4 things that make you waste time at work

When you’re at work, you want to be productive. You don’t want to get in trouble with your boss, you want to look good for that promotion, and you want as much of your work done by 5 as possible so you don’t have to take it home. So what are the things that are killing your productivity? Here’s a quick look.

1. IMing. Whether you’re using facebook, gchat, Skype, or another IM client, IMing is a huge time waster. Sure, it’s super-convenient because you don’t have to get up to ask your co-workers questions, but it’s far too easy for the chatter to get off topic, or at least off topics relevant to the work that you are currently trying to complete. Save time by not signing in to IM programs at work in the first place or by setting your status to away.

2. Too much email. Sometimes, it’s actually quicker to just get up and go ask a question. You don’t have to wait for each response and, of course, you can communicate more quickly – and more precisely – in person. Sometimes the answers you get in person are more valuable, too, because you can read the other person’s body language and see how their non-verbal cues reflect on what they are saying.

3. Tiny scheduling gaps. When you have 15 or 20 minutes between meetings or appointments, there’s not much productive you’re liable to accomplish in that time. You’ll maybe respond to some emails – which may have been answered more quickly in person – and then kill some time at the water cooler. There’s pretty much nothing worthwhile you get done, though. Scheduling your appointment back-to-back can prevent those little 15-minute breaks. Of course, that only really works for meetings and conference calls within the office; if you’re attending an outside appointment you’ll need to allow time for commuting.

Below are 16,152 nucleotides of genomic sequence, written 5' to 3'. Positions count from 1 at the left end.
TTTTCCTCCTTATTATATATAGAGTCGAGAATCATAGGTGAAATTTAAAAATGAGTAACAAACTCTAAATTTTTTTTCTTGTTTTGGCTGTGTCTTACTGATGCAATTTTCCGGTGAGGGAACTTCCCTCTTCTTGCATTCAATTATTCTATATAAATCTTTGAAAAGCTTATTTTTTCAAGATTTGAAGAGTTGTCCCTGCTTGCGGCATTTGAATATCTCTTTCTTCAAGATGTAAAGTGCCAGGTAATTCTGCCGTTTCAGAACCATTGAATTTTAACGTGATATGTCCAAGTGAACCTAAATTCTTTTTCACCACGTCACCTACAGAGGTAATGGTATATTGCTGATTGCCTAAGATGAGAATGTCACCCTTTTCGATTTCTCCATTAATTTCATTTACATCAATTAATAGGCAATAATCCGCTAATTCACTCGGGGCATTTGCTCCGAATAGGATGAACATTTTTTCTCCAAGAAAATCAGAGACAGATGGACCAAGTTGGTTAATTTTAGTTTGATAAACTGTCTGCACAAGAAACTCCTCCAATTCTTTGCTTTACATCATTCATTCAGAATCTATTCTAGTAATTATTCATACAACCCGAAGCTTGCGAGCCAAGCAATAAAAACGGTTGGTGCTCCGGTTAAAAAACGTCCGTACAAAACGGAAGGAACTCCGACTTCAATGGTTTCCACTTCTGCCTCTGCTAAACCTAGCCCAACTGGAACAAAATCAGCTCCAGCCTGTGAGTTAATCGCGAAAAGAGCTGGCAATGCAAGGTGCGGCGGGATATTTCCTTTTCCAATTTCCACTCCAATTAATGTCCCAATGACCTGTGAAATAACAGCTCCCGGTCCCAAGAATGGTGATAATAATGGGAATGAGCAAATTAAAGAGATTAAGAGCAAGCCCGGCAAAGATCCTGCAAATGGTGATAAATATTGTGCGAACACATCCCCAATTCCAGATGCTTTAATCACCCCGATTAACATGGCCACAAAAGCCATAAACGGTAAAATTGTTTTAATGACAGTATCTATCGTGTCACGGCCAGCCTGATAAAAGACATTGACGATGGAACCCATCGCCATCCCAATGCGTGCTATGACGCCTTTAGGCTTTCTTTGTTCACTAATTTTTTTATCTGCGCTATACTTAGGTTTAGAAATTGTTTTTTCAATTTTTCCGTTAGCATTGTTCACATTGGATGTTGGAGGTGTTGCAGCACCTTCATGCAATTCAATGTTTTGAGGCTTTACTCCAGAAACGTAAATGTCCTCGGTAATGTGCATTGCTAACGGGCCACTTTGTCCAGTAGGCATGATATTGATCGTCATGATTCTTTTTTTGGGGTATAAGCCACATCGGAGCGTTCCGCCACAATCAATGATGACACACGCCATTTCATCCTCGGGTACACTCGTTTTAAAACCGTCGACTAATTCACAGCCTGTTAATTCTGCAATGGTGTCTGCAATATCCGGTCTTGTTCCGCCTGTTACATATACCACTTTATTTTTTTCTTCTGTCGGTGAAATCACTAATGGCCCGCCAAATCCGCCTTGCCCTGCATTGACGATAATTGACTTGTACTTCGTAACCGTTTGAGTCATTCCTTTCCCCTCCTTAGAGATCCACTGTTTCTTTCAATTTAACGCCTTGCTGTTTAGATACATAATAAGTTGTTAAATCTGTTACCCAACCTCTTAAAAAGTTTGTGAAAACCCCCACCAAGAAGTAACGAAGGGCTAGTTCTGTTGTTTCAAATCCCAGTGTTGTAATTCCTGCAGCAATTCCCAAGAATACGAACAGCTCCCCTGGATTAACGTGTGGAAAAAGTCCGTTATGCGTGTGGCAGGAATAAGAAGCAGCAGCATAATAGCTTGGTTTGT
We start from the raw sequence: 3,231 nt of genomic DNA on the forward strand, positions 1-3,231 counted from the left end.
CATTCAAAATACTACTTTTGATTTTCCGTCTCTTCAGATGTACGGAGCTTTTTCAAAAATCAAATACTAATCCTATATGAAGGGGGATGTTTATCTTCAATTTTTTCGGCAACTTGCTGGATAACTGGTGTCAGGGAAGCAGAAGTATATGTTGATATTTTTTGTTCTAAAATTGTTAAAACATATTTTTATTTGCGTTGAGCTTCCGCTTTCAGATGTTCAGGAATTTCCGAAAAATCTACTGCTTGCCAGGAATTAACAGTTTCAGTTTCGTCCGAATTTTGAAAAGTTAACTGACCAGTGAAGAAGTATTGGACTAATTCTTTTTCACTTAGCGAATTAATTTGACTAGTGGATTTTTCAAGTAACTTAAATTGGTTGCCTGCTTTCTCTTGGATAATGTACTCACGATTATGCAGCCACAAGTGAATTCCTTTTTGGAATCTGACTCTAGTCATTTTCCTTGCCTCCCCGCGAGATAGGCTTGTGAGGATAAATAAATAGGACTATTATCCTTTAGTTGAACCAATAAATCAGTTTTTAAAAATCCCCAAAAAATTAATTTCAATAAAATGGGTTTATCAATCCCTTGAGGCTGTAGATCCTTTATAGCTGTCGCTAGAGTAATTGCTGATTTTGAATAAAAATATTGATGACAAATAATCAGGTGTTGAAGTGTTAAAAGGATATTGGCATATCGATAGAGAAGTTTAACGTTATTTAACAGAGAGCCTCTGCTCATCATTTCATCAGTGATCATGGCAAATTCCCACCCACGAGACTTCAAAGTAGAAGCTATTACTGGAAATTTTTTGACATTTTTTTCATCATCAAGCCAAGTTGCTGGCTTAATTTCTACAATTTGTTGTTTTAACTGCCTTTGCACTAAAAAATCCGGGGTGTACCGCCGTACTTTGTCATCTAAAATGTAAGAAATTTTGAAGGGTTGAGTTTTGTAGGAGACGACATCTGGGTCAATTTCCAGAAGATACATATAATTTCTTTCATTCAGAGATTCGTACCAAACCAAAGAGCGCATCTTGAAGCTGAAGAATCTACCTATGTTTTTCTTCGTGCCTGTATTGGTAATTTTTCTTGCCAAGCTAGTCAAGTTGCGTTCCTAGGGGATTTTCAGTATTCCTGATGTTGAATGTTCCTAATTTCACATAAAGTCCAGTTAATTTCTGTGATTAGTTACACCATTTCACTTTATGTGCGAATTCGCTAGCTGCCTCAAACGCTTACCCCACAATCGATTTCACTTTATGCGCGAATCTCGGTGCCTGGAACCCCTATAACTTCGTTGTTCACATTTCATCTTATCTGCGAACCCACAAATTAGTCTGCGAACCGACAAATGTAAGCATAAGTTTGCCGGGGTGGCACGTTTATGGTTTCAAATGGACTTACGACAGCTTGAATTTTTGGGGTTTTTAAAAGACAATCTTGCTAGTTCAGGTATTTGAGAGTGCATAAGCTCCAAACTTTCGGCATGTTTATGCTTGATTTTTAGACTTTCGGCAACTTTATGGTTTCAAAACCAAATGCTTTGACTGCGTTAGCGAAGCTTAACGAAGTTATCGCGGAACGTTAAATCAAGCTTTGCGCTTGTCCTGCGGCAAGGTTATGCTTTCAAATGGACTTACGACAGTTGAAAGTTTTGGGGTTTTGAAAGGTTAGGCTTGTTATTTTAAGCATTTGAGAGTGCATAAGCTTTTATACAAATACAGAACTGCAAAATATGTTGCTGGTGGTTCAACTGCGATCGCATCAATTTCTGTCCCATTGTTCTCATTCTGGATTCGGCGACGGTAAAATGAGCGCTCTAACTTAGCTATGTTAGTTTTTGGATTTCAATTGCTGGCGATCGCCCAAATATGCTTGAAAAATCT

4. Multi-tasking. You might be good at multi-tasking, but there is such a thing as too much of a good thing. Multi-tasking is one of the ways that it’s really easy to get sucked into IM chats and lengthy email exchanges. If you don’t see yourself as wasting time IMing, but rather as being doubly productive by IMing while you write up that report … well, you’re still IMing. Sometimes multi-tasking can just distract you from the task at hand. Set specific times for doing things like answering your voice mails and responding to emails. Don’t just answer every call, IM, and email and chalk it up to multi-tasking. You might still flip back and forth between a couple tasks at once, but make sure that those tasks don’t include any of the major time wasters. Those should just be dealt with at designated times.

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Kill your time-wasters in 5 steps

Probably the first rule in economy for making money is actually saving money, sewing your pockets, identifying those unnecessary things that eat your money and getting rid of them – this also goes for time management – the first thing you need to do in order to save time is to stop wasting time.

We all know how easy it is to waste so much time by either doing nothing or doing completely irrelevant stuff that only brings frustration and non-productivity. Let’s check out some steps that can help us getting these obstacles out of the way: